We’re spoiled with choice by 21st century garments, they’re all lovely! I’d say though that my stand-out piece from this period is the Simone Rocha biker dress and mini dress combination I mentioned earlier. It’s unexpected and blurs the boundaries between male and female fashion given that traditionally biker jackets were menswear and that the ensemble has been paired with brogues, also traditionally menswear items.Would you say that the exhibition explores the meeting point of artistry and craftsmanship in fashion?
ES: Absolutely! There’s an intricate and complicated tradition of lace-making. In the early days, it was all hand made with two traditions emerging at the same time in the 1500s but from different traditions – bobbin lace coming from weaving and needle lace coming from embroidery. With needle, it consisted of the technique ‘punto en aria’; a buttonhole stitch built up into a pattern. Even with mechanisation in the 1800s, hand-made lace was the ideal due to the ideas of prestige which it brought. In the 1900s, hand-made lace stopped being economic as machine-made lace had become so good at imitating hand-made lace yet was so much cheaper. However, there will always be people who will know how to make lace.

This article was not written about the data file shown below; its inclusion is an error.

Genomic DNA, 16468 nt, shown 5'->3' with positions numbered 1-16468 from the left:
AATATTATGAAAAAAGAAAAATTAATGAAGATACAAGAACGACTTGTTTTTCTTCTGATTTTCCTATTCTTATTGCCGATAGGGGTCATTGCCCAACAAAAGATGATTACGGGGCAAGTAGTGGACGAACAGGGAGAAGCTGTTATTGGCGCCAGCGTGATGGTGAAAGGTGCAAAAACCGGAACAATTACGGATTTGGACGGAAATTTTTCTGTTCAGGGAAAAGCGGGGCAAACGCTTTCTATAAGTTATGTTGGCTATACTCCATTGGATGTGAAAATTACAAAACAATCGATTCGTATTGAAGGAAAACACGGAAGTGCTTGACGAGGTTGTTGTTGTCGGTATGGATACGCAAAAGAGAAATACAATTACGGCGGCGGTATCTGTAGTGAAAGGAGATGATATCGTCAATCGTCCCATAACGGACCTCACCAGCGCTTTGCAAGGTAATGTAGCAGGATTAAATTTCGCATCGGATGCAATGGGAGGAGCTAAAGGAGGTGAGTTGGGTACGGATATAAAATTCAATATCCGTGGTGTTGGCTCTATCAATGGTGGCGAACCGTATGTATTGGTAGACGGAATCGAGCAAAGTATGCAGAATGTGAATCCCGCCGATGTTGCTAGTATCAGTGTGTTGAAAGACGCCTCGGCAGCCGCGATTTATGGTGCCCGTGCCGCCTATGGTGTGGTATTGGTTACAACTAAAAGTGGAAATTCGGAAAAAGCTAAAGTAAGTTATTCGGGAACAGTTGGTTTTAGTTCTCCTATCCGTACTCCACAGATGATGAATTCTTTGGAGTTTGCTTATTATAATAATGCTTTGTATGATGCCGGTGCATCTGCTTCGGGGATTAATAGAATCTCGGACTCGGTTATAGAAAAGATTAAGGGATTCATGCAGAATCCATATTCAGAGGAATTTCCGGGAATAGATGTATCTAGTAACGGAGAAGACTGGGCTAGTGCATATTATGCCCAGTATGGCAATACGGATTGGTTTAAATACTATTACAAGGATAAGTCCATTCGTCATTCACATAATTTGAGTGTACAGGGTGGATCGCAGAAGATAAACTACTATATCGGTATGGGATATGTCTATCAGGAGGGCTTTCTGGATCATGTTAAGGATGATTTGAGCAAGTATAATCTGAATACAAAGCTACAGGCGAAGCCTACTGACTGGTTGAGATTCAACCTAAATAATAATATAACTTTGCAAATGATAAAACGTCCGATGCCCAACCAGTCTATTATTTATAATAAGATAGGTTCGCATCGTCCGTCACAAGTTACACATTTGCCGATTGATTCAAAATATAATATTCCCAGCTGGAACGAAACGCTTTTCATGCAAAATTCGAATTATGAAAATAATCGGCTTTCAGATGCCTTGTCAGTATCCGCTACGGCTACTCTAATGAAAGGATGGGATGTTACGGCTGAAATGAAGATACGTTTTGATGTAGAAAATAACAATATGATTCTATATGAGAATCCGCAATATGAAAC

With some of the garments in the exhibition dating as far back as the 1500s, what do you think is behind the fabric’s enduring popularity?
ES: Lace has always been associated with luxury. For example, royal dress always used to use it as a symbol of status – you see it in royal portraiture and royal wedding dresses, or state function dresses. It has a grandeur which people always go back to. Out of the celebrity pieces on the red carpet, there’s always something in lace. People want a bit of that glamour and they’re able to have it when it passes over to the high street.Would you agree that lace is mostly linked to womenswear?
ES: Historically it can be found in both menswear and womenswear. For example, we have a fantastic collection of 18th century accessories which form a part of our ‘History of Fashion in 100 objects’ display from the permanent collection. Here there’s lots of lace, for example, ruffles and cuffs of male ensembles which are made of lace. In the 19th and 20th century it becomes more limited to female fashion. However, it does crop up in men’s fashion from time to time – like in the 1960s where there’s a trend for lace ruffles in men’s fashion. Actually, lace in men’s fashion is making a come back. Burberry lent us some items from their 2017 ‘Laced up’ collection which blur the boundaries between male and female fashion. The collection was full of lace shirts and the brand’s signature trench coats and the items we’ve borrowed include a white coat over a shirt with the front in chemical lace.
Finally, are there any items which you’d like to talk about but haven’t had the chance to so far?
ES: Every item has a fantastic story and I could probably talk endlessly about it all! However, there’s a full-length, black, machine-made lace Biba dress I’d like to talk about. It’s interesting because Biba was about fast-fashion and this piece really demonstrates machine-made lace hitting the mass market. Additionally, it’s cut from one large piece of lace which is interesting as it took so many years to be able to make large pieces of lace like that.